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Ignavi.

Good for nothing

EMBLEMA LXXXIV.

Ignavi Ardeolam stellarem[1] effingere servi
Et studia, & mores, fabula prisca fuit:
Quae famulum Asteriam[2] volucris sumpsisse figuram
Est commenta: fides sit penes historicos.
Degener hic veluti qui caevet in aere Falco est,
Dictus ab antiquis vatibus Ardelio.[3]

There was an old story to the effect that the little starred heron displays the activities and character of a good-for-nothing slave, a story which alleged that the slave Asterias took the form of a bird. Let the [natural] historians vouch for this. This sort of despicable person is like the kestrel quivering in one place in the air, a person called a fussing busybody by the ancient poets.

Notes:

1. The ‘little starred heron’, which, according to the story, had once been human and a slave, was, because of its sluggish nature, called ocnus, i.e. ‘idleness’. Cf. Emblem 92 ([A21a092]). As it understood human speech, it hated to be called this, or ‘slave’. See Pausanias, 10.29.2; Aelian, De natura animalium 5.36; Aristotle, Historia animalium, 9.18.617.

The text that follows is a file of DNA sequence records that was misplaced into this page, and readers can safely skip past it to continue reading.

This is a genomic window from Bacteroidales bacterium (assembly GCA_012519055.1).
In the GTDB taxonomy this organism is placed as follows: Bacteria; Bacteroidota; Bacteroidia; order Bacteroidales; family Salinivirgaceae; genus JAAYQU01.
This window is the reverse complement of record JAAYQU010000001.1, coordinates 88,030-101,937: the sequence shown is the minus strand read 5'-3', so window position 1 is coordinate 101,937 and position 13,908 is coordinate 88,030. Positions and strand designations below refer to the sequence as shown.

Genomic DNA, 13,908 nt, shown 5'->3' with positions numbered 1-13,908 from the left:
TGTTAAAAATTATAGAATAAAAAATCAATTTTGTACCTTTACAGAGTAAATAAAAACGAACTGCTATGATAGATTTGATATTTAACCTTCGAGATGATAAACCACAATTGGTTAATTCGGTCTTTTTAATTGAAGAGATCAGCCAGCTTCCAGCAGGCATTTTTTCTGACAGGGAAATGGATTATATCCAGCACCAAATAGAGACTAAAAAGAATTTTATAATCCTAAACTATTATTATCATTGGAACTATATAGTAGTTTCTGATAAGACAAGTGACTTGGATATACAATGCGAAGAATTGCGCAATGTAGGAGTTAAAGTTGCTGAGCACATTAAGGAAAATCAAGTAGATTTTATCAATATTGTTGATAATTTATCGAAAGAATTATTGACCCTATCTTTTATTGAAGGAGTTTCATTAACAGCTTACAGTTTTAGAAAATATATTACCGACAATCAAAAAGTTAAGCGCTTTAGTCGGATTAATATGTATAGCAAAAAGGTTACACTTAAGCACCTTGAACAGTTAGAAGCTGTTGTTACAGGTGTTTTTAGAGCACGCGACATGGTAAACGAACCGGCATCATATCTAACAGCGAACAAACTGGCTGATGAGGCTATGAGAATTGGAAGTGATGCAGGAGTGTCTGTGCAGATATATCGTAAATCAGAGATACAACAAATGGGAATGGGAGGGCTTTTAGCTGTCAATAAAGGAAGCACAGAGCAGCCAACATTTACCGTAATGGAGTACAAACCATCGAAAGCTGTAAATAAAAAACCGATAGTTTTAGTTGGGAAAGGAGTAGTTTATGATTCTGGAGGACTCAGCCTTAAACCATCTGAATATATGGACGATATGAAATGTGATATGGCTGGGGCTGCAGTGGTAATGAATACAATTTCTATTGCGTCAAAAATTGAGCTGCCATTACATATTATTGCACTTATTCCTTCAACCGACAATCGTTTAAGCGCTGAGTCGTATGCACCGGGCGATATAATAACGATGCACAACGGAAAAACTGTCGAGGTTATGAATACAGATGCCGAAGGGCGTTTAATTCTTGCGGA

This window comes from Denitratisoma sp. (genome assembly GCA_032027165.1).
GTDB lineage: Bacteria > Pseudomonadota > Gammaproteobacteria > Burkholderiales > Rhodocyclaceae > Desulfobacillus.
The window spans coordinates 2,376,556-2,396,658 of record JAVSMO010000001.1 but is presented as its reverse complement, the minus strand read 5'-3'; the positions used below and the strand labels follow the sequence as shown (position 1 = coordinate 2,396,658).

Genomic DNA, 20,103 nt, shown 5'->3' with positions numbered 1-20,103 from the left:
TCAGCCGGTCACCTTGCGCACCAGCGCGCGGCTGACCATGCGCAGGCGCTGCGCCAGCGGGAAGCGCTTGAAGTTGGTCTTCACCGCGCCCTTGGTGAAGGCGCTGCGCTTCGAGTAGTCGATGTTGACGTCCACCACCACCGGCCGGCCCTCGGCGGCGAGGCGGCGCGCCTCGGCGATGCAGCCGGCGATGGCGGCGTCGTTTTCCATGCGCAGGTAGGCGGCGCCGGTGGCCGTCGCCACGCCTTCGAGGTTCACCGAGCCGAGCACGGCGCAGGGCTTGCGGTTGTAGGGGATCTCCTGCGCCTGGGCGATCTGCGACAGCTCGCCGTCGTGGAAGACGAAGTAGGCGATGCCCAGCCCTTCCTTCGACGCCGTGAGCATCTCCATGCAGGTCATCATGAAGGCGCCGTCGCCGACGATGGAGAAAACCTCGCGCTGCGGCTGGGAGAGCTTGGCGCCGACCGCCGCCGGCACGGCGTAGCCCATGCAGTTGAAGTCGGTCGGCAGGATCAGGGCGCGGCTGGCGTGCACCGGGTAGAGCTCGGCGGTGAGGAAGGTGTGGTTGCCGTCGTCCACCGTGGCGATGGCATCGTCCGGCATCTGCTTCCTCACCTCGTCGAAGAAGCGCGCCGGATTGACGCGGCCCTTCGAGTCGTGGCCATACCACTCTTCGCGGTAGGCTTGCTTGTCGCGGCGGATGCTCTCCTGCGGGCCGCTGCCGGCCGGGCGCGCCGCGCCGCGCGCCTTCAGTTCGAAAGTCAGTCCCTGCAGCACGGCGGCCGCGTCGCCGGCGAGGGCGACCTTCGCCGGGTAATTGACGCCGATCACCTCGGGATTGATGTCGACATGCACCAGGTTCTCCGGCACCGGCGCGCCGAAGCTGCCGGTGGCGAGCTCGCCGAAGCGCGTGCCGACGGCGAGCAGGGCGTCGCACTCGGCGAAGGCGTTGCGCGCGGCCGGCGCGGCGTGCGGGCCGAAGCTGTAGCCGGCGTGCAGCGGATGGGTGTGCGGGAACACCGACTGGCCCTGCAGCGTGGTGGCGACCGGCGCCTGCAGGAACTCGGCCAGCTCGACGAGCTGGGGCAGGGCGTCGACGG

2. Asterias, ‘starred’, is the Greek name for ardea stellaris, possibly a bittern.

3. ardelio: ‘a fussing busybody’. See Martial, Epigrams, 2.7.7.; 4.78.9: Phaedrus, Fables, 2.5.1. Cf. Erasmus, Adagia, 543, Callipides, on someone who expends a great deal of energy achieving nothing.



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